Yet, from the U.S. perspective, an emphasis on biology and information is only part of the equation. At all levels, the ability of government to respond to an emergency is crucial for the biological and informatic components of biodefense to operate in an effective manner. This is where the particular philosophy of war adopted by the U.S. has come into play, and it is a philosophy in the sense that, at the same time that familiar Cold War concepts are deployed (a pharmaceutical ‘stockpile’ or scenarios involving a ‘dirty bomb’), U.S. policy has ontologically redefined war along the lines of terrorism; that is, terrorism as precisely a series of non-catastrophic but highly threatening events. In this sense not only is all terrorism bioterrorism, but we may be witnessing a new definition of ‘life itself’ in which terror exists virtually in relation to life. What might this mean, for terror to exist virtually in relation to life? For one thing, it means that the use of the metaphor of war to talk about disease has ceased to be a metaphor, and that the biological affair of intentionally causing or of fighting disease is literally, in bioterrorism, a form of war.

Submitted by
Christopher Tingus
Harwich (Cape Cod), MA 02645 USA

Comment by Christopher Tingus

November 1, 2014 @ 11:01 pm

“Any excuse will serve a tyrant”
? Aesop

Persuasion rather than force of government upon those individuals who (may) have been exposed in some manner to Ebola with emphasis to seek prerequisite medical advice if any such symptoms occur and to stay isolated and resting rather than expose others……God Bless us all!

Christopher Tingus
Harwich (Cape Cod), MA 02645

Comment by William R. Cumming

November 2, 2014 @ 8:50 am

Thanks for great comments. How many M.D.s employed by all levels of government not as contractors but as employyees? How many as contractors?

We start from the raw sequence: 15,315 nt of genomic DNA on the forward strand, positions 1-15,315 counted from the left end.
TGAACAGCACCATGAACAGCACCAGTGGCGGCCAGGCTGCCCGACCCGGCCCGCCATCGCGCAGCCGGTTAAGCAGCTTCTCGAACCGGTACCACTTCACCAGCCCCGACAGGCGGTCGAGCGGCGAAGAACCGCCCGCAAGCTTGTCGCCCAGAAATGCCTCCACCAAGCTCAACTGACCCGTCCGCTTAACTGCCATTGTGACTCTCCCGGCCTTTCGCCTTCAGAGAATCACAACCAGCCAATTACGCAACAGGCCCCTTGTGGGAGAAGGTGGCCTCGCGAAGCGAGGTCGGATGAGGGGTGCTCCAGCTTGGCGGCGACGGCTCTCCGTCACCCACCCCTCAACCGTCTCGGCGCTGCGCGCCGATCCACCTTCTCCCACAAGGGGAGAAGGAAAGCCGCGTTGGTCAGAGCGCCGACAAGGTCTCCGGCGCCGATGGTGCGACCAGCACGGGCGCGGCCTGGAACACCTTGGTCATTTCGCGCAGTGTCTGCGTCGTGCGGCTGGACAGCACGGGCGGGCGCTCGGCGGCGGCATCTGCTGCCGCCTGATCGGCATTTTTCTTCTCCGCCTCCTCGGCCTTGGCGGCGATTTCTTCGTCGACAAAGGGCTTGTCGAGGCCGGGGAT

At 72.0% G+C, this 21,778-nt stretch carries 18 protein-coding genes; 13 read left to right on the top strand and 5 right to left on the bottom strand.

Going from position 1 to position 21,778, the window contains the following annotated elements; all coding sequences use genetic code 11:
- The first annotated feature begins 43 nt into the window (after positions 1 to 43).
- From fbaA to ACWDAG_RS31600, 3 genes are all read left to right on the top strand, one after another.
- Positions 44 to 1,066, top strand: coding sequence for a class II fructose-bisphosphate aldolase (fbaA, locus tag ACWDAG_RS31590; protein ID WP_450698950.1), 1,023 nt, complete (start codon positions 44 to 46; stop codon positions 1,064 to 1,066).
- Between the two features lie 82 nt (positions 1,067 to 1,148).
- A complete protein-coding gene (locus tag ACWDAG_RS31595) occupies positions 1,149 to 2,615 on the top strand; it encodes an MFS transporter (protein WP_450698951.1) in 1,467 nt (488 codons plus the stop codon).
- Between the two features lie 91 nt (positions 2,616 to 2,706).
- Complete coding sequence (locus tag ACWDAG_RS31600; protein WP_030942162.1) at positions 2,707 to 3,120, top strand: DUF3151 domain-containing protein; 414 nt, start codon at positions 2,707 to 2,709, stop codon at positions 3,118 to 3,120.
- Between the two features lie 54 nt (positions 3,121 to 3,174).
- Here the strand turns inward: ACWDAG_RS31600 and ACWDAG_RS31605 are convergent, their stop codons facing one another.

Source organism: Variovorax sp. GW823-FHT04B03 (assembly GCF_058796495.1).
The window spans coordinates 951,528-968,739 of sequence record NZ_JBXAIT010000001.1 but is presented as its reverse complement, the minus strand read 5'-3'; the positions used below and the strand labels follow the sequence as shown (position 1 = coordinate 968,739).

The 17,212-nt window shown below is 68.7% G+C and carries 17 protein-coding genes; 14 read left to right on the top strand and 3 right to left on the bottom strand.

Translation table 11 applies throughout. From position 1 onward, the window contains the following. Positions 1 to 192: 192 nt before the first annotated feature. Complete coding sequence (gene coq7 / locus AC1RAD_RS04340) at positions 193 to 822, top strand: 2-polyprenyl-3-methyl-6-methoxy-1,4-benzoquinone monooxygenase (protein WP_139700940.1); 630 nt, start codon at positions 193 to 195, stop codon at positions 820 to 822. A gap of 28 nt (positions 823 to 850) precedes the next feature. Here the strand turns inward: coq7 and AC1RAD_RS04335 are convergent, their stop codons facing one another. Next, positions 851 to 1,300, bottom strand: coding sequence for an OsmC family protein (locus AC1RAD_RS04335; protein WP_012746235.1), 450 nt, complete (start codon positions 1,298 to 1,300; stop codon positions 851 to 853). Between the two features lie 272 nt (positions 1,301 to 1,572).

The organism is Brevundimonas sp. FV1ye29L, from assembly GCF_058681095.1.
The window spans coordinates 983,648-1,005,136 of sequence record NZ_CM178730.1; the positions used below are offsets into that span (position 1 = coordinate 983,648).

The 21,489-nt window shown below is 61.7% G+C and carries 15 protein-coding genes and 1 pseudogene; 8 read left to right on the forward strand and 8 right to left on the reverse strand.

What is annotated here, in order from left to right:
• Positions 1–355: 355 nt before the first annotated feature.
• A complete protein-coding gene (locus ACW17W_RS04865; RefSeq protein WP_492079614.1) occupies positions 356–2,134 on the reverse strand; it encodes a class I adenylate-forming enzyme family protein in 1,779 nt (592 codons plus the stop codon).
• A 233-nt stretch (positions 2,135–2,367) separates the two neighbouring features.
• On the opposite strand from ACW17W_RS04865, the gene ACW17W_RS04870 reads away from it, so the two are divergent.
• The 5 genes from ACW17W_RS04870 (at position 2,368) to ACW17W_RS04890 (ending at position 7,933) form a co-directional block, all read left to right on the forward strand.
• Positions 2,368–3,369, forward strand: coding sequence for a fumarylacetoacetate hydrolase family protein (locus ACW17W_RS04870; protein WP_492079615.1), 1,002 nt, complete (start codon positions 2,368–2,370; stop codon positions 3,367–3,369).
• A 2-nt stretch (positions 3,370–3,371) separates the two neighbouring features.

Any attending the INFECTIOUS DISEASE conference in NOLA?

Pingback by Prepper News Watch for November 3, 2014 | The Preparedness Podcast

November 3, 2014 @ 1:31 pm

[…] Ebola source sitrep 3 […]

Comment by Christopher Tingus

November 3, 2014 @ 10:36 pm

Far more dangerous and especially as folks are being slaughtered now by ISIS is the following story which we all hope has no fact, however if this eight year resident of the White House is tired, well, step down! Ebola and ISIS are important to us! After all, you signed up and you are the Commander of the Chief! Keep marching straight forward!

Trump: Pres. Obama ‘looks like he’s tired of the job’
Published October 06, 2014 | On the Record

Pingback by Homeland Security Watch » Local conditions, globalized consequences

November 6, 2014 @ 12:10 am

[…] leading Liberian news outlet.  The story was reported by Stephen D. Kollie. As previously noted in Ebola Source Sitrep 3, there seems to have been an unexpected slowing of the Liberian rate of transmission. There are new […]

Pingback by Homeland Security Watch » Ebola source sitrep 4

November 8, 2014 @ 6:07 am

[…] As reported last week, the transmission growth rate in West Africa has slowed for hardest-hit Liberia.  It is increasing in Sierra Leone and Guinea.  There has — apparently — been successful containment elsewhere.  According to Friday’s special update by the World Health Organization the total numbers for Liberia, Sierra Leone, and Guinea are 13,241 confirmed cases and 4950 deaths. […]